Battle of Ticonderoga (1759)

Battle Of Ticonderoga (1759)

The 1759 Battle of Ticonderoga was a minor confrontation at Fort Carillon (later renamed Fort Ticonderoga) on July 26 and 27, 1759, during the French and Indian War. A British military force of more than 11,000 men under the command of General Sir Jeffrey Amherst moved artillery to high ground overlooking the fort, which was defended by a garrison of 400 Frenchmen under the command of Brigadier General François-Charles de Bourlamaque.

Rather than defend the fort, de Bourlamaque, operating under instructions from General Louis-Joseph de Montcalm and New France's governor, the Marquis de Vaudreuil, withdrew his forces, and attempted to blow up the fort. The fort's powder magazine was destroyed, but its walls were not severely damaged. The British then occupied the fort, which was afterwards known by the name Fort Ticonderoga. They embarked on a series of improvements to the area and began construction of a fleet to conduct military operations on Lake Champlain.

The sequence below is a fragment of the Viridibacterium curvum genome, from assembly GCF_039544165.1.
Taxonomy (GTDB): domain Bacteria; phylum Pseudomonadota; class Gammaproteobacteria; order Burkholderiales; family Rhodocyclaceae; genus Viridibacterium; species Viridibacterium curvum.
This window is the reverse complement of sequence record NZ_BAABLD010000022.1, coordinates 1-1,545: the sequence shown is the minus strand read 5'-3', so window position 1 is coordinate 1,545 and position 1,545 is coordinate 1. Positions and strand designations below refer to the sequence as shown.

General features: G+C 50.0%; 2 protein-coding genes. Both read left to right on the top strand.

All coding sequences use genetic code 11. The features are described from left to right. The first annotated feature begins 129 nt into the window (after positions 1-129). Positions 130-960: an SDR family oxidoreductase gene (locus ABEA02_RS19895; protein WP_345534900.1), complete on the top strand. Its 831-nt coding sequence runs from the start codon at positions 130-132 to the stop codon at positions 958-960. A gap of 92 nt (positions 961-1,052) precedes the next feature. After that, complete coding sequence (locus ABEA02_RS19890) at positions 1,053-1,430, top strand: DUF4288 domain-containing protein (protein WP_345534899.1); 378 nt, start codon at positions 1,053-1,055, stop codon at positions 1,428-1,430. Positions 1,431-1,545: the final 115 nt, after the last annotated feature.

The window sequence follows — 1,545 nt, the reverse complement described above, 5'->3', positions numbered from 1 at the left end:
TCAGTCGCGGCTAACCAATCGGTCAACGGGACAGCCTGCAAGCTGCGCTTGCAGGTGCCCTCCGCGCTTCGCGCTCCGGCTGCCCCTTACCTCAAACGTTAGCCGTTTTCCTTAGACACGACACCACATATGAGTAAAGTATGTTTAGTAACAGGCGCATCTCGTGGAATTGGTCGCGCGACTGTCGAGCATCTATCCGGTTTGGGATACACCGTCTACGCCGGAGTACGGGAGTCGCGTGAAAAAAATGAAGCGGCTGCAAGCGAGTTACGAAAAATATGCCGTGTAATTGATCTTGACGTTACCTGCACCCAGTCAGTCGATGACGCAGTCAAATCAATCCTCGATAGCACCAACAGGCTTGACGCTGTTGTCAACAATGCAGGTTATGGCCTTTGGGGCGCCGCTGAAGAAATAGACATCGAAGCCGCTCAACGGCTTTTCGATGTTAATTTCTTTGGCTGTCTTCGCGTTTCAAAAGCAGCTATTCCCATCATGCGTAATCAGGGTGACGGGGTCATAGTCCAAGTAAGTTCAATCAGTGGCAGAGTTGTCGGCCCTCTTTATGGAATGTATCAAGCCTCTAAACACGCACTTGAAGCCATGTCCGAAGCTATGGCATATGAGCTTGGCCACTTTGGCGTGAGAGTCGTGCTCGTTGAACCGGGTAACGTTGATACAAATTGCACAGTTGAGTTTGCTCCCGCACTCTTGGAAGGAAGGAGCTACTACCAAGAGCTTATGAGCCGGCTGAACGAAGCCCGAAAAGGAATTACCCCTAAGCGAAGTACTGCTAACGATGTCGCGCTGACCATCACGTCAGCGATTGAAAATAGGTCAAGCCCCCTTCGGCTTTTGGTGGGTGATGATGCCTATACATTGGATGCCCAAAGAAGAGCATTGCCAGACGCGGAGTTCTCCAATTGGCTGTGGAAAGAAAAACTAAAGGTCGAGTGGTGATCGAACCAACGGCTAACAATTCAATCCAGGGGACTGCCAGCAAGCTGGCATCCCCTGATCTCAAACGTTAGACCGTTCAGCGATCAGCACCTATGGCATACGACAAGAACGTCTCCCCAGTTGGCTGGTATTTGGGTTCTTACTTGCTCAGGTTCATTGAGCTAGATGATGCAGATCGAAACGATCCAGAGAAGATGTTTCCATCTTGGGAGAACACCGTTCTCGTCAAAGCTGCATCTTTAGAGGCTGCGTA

The French tactics were sufficient to prevent Amherst's army from joining James Wolfe at the Battle of the Plains of Abraham. However, they also tied up 3,000 of their own troops that were not able to assist in Quebec's defense.

Read more about Battle Of Ticonderoga (1759):  Background, British Advance and French Retreat, Aftermath, Commemorations

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Battle Of Ticonderoga (1759) - Commemorations
... A major reenactment of French and Indian War events took place at Fort Ticonderogaon June 26–27, 2009 ...

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